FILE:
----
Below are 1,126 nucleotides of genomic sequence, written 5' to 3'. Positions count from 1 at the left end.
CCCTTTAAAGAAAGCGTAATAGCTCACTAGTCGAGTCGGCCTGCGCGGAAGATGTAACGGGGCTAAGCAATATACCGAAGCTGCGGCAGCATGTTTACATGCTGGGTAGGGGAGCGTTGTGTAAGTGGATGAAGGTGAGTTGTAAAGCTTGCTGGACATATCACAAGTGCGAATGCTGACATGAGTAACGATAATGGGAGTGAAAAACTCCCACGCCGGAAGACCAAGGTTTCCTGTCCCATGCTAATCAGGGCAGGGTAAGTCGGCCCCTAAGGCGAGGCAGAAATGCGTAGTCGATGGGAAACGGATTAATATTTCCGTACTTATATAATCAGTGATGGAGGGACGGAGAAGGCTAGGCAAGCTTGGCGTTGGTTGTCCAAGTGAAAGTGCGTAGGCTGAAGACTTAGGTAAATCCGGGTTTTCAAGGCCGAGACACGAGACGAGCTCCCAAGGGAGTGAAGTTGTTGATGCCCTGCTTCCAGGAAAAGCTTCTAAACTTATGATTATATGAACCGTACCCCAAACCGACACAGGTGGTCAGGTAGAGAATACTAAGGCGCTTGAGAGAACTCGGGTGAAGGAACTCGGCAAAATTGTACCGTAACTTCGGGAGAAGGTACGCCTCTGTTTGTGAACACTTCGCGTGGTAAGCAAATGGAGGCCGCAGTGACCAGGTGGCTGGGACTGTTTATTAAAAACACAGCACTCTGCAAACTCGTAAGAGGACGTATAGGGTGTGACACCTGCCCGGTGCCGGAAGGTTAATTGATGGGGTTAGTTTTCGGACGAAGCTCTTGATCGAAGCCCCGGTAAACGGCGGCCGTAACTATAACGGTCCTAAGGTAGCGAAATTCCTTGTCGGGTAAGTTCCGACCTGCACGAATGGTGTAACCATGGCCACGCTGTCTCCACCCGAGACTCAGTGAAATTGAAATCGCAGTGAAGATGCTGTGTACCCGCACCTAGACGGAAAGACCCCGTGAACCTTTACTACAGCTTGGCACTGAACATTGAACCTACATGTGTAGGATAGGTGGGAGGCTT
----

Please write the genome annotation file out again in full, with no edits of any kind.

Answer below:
Below are 1,126 nucleotides of genomic sequence, written 5' to 3'. Positions count from 1 at the left end.
CCCTTTAAAGAAAGCGTAATAGCTCACTAGTCGAGTCGGCCTGCGCGGAAGATGTAACGGGGCTAAGCAATATACCGAAGCTGCGGCAGCATGTTTACATGCTGGGTAGGGGAGCGTTGTGTAAGTGGATGAAGGTGAGTTGTAAAGCTTGCTGGACATATCACAAGTGCGAATGCTGACATGAGTAACGATAATGGGAGTGAAAAACTCCCACGCCGGAAGACCAAGGTTTCCTGTCCCATGCTAATCAGGGCAGGGTAAGTCGGCCCCTAAGGCGAGGCAGAAATGCGTAGTCGATGGGAAACGGATTAATATTTCCGTACTTATATAATCAGTGATGGAGGGACGGAGAAGGCTAGGCAAGCTTGGCGTTGGTTGTCCAAGTGAAAGTGCGTAGGCTGAAGACTTAGGTAAATCCGGGTTTTCAAGGCCGAGACACGAGACGAGCTCCCAAGGGAGTGAAGTTGTTGATGCCCTGCTTCCAGGAAAAGCTTCTAAACTTATGATTATATGAACCGTACCCCAAACCGACACAGGTGGTCAGGTAGAGAATACTAAGGCGCTTGAGAGAACTCGGGTGAAGGAACTCGGCAAAATTGTACCGTAACTTCGGGAGAAGGTACGCCTCTGTTTGTGAACACTTCGCGTGGTAAGCAAATGGAGGCCGCAGTGACCAGGTGGCTGGGACTGTTTATTAAAAACACAGCACTCTGCAAACTCGTAAGAGGACGTATAGGGTGTGACACCTGCCCGGTGCCGGAAGGTTAATTGATGGGGTTAGTTTTCGGACGAAGCTCTTGATCGAAGCCCCGGTAAACGGCGGCCGTAACTATAACGGTCCTAAGGTAGCGAAATTCCTTGTCGGGTAAGTTCCGACCTGCACGAATGGTGTAACCATGGCCACGCTGTCTCCACCCGAGACTCAGTGAAATTGAAATCGCAGTGAAGATGCTGTGTACCCGCACCTAGACGGAAAGACCCCGTGAACCTTTACTACAGCTTGGCACTGAACATTGAACCTACATGTGTAGGATAGGTGGGAGGCTT